How could such a model be supported financially? Many possibilities exist, even in the three examples we described. Local, institutional support is one way, as membership in a network of networks would facilitate advancement both locally and nationally. Another possible funder is HRSA, a federal organization that would benefit from the collection and sharing of health professions training data. Stakeholder organizations, such as the American Medical Association, the Association of American Medical Colleges, and the Josiah Macy Jr. Foundation, and others could provide startup support and then use membership fees to sustain that support in the poststartup period. Continued collaborative research and scholarship efforts would be significant incentives for network members.

These three examples, as well as other smaller efforts that are percolating, indicate to us that the time is ripe to undertake a vigorous, data-driven effort to encourage health professions schools to join a network and then to link those networks together in meaningful ways to create robust educational research repositories or learning “collaboratories” to share data more effectively and efficiently. Health systems are using this same approach with electronic health records to advance and improve health care and population health. The studies that result from such partnerships could help us understand how best to develop collaborative, systems-ready health practitioners and master adaptive learners, improve the return on investment of interprofessional practice and education, and accelerate Milestones development and achievement in trainees.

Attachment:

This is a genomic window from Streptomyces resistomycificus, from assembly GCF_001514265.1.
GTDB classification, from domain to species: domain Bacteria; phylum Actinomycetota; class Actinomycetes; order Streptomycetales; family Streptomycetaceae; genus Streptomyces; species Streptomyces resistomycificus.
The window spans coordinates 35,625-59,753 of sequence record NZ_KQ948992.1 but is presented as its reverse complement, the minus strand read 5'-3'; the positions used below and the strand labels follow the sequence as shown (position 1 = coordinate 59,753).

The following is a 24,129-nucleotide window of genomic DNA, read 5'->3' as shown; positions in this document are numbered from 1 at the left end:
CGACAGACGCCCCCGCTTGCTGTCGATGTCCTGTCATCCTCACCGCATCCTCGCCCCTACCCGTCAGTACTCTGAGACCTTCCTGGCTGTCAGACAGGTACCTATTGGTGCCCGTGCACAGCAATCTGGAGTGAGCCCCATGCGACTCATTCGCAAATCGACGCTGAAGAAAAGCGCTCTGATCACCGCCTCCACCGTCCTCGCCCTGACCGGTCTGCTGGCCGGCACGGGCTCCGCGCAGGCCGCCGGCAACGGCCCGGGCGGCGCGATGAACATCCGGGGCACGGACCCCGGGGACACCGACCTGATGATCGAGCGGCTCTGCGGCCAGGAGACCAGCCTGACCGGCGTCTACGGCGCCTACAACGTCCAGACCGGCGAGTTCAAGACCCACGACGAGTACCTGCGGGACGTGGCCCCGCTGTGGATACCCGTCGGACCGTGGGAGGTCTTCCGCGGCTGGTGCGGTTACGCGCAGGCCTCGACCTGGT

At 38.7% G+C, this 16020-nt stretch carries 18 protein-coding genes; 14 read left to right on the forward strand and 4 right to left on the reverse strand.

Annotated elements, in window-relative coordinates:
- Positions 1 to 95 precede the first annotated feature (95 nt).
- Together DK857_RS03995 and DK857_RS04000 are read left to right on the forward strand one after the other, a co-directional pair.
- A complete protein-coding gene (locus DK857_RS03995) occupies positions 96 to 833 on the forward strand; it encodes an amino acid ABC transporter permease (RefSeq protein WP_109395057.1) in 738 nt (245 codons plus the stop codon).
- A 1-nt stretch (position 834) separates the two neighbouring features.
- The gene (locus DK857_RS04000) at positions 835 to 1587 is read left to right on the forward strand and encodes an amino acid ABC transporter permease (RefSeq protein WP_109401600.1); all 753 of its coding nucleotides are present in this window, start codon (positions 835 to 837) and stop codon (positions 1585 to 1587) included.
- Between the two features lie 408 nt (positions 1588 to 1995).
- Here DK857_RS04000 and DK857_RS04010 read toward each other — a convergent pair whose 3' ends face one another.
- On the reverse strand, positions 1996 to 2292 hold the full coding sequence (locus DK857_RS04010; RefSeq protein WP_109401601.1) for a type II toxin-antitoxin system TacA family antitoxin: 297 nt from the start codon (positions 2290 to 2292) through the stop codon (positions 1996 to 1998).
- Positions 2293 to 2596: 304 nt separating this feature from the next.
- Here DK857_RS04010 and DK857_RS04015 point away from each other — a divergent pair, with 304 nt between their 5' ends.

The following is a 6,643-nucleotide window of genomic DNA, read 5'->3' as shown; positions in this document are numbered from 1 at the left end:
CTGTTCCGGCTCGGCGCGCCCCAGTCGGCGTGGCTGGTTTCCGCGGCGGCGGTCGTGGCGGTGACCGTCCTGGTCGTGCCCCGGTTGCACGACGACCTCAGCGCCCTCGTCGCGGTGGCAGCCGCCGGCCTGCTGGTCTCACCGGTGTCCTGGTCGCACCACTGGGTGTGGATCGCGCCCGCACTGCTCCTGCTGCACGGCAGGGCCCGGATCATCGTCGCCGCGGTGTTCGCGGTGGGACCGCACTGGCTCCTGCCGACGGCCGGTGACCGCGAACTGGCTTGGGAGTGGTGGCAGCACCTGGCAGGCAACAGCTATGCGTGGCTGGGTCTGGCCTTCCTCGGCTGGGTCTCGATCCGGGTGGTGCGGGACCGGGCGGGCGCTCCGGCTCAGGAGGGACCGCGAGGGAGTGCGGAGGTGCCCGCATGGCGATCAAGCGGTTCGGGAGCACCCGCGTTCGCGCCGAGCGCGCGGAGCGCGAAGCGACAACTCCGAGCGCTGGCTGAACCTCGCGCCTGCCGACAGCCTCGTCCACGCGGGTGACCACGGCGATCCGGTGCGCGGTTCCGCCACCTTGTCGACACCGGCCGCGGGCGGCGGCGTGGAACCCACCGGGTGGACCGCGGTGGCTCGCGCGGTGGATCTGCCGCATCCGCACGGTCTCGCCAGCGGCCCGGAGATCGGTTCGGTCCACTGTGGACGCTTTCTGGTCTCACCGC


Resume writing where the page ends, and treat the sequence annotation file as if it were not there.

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References

1. The Best Evidence Medical and Health Professional Education Collaboration. https://www.bemecollaboration.org/Home/. Accessed February 12, 2018.
2. Skochelak SE, Stack SJ. Creating the medical schools of the future. Acad Med. 2017;92:16–19.
3. Institute of Medicine. Measuring the Impact of Interprofessional Education on Collaborative Practice and Patient Outcomes. 2015. Washington, DC: National Academies Press; http://www.nationalacademies.org/hmd/Reports/2015/Impact-of-IPE.aspx. Accessed February 12, 2018.
4. Accreditation Council for Continuing Medical Education. Accreditation Council for Graduate Medical Education Next Accreditation System. http://www.accme.org/tags/acgme-next-accreditation-system. Accessed February 12, 2018.
5. Hamstra SJ, Edgar L, Yamazaki K, Holmboe ES. Milestones Annual Report 2016. 2016. Chicago, IL: Accreditation Council for Graduate Medical Education; http://www.acgme.org/Portals/0/PDFs/Milestones/MilestonesAnnualReport2016.pdf?ver=2016-10-21-092055-947. Accessed February 12, 2018.
© 2018 by the Association of American Medical Colleges